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Scientist's Blinkered View of Light Speed

Updated on July 24, 2011

A Black Hole

Hong Kong

It is reported that a team of scientists, from the Hong Kong University of Science and Technology have confirmed Einstein’s theory that nothing can travel faster than light.

This team was led by Professor Du Shengwang, who says he has proven that a single photon obeys “the traffic law of the universe”.

Hello Professor Du, it does not surprise me that light cannot travel faster than light but I think you assume too much. To assume a theory for one thing applies to everything else, I think is a blinkered view.

As I understand it, the plumes seen coming out from a Black Hole, are particles that, as they are drawn into a Black Hole continue to accelerate their orbit. Eventually they reach speeds that allow them to escape the Hole. If light cannot escape the hole, this means these particles reach speeds in excess of the light, meaning they achieved “faster than light speed” to escape the Black Holes pull.

You also state that, this means time travel is just a thing of science fiction.

Torsion Physics?

The Real World

Scientists in Russia have claimed to prove, that the effects of a “torsion field” travel at speeds many times greater than that of the speed of light. A torsion field is when an object spins fast enough that it can have an effect on everything around it. It has also been proven that a torsion field can have an effect on gravity.

Some people are already speculating that torsion physics may be a way to progress in the field of space exploration. Some have even speculated that Nazi scientists were on the verge of making a time machine “The Bell”, using torsion energy.

Professor Du, well done you’ve earned your grant but do not try to “blind us with science” and claim that this is greater than it really is. It is not the experiment to end all experiments in physics.

Too many scientists in the past, having proven one theory, try to attach it to all of science. This does not help progress, it hinders it. By all means continue your experiments but don’t try to convince others that they no longer need to continue with theirs.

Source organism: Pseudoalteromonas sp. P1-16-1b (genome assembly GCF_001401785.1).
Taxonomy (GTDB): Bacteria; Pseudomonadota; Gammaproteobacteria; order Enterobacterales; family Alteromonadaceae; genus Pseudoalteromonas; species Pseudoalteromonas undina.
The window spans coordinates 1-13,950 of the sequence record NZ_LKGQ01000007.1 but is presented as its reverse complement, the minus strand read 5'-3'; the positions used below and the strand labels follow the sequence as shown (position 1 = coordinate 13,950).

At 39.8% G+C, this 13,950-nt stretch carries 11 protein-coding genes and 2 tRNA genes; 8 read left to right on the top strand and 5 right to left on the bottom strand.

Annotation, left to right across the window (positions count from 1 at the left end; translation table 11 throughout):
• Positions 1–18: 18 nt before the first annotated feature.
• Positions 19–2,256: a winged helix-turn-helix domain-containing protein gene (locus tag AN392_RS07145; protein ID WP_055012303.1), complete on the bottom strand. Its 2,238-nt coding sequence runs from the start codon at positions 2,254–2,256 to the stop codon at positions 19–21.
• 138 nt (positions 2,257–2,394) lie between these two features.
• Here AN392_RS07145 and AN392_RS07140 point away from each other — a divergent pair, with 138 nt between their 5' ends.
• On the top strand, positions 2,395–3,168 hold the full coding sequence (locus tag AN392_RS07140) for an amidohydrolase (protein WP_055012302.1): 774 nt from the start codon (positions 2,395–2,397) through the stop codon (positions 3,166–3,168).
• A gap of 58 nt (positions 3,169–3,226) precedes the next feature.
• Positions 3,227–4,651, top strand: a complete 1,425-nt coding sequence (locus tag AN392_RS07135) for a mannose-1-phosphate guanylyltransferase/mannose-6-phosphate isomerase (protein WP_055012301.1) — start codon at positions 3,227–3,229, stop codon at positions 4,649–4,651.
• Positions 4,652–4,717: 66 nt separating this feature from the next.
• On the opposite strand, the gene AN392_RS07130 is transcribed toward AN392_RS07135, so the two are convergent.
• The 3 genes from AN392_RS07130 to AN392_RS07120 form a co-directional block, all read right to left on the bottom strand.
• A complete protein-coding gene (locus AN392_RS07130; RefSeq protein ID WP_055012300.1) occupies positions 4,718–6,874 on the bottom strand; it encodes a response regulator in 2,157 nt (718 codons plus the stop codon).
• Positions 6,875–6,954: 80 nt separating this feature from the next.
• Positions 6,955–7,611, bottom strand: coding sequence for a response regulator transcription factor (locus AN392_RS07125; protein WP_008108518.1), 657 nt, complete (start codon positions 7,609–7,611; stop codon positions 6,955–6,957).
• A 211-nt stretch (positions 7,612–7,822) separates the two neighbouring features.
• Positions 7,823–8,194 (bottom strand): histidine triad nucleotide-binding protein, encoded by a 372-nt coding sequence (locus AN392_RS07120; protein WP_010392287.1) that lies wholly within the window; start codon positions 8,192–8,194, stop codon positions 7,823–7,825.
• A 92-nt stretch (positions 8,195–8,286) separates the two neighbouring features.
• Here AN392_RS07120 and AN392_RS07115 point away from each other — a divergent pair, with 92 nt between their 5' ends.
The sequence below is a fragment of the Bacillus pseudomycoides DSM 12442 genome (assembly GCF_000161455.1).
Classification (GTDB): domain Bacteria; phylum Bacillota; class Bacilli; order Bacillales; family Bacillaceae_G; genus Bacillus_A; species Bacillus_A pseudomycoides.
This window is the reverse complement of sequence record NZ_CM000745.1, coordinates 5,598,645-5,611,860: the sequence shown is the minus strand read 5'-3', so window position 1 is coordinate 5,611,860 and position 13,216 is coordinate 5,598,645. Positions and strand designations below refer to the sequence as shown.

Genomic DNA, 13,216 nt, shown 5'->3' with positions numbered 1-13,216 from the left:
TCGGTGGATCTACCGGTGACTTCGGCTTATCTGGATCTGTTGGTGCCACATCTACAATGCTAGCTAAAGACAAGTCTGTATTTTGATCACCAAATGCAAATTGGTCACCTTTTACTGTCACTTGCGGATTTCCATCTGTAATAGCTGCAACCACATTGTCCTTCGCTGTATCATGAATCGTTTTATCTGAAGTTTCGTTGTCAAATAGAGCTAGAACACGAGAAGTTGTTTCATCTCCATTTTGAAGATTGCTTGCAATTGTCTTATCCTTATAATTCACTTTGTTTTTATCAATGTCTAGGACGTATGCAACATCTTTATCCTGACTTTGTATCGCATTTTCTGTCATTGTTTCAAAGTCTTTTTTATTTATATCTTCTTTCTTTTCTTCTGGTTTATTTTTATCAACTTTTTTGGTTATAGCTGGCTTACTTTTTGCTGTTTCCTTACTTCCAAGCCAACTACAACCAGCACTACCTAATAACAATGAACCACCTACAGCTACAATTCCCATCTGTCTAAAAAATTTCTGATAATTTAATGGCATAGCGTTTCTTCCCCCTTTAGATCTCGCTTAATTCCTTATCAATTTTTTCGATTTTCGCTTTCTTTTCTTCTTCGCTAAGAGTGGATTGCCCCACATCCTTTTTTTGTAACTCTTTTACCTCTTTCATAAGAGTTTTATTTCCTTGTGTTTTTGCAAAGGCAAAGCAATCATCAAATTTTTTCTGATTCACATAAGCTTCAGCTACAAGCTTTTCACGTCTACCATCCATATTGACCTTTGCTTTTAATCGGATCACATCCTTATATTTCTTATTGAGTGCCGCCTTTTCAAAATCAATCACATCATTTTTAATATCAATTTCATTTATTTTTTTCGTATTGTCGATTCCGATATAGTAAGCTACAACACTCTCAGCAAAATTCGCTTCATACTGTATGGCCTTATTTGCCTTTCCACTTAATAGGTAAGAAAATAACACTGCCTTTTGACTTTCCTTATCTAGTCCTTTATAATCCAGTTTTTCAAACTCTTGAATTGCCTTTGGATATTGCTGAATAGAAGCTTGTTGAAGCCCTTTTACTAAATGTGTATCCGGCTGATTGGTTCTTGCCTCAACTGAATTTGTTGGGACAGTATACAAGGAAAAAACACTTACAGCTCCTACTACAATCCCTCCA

To assume that the universe depends on the laws of one item, light, I think is a little presumptuous. There are probably more forces of physics in the universe, many of which we are probably not even aware of yet.


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    • artblack01 profile image

      artblack01 4 years ago from New Mexico

      Here is a good example, Space travel, science is desperately trying to get into space all the time, but the Government is slowly dismantling the programs that get science into space. Virgin Galactic is trying to market space flight by implementing new science designs on aerodynamics in nature and find a way to sell trips into space, but "The starting price for flights is $200,000 with refundable deposits starting from $20,000." are you willing to put that much money to go into space for several hours and then get shot back home to the same location? No space port, not trip to the moon or mars... no funding to get there. Who is going to buy into it? Science is NOT at fault.

    • artblack01 profile image

      artblack01 4 years ago from New Mexico

      Now you are blaming science for something they have no control over. No matter what kind of technology is possible or is invented or developed you can't blame science for it's implementation. Corporations are responsible for marketing and selling and designing a practical use for the everyday consumer. So there is two groups you can blame. The everyday consumer or the corporations for it's marketing. Science has nothing to do with either. Your issue in any of this is not with science. You need to learn who is responsible for why we don't have electric powered clean running vehicles and why such technology is blocked from being marketed and by whom. Science can only show you what is possible, not market or produce it. Maybe if you would do some actual research into this phenomenon you might figure this out.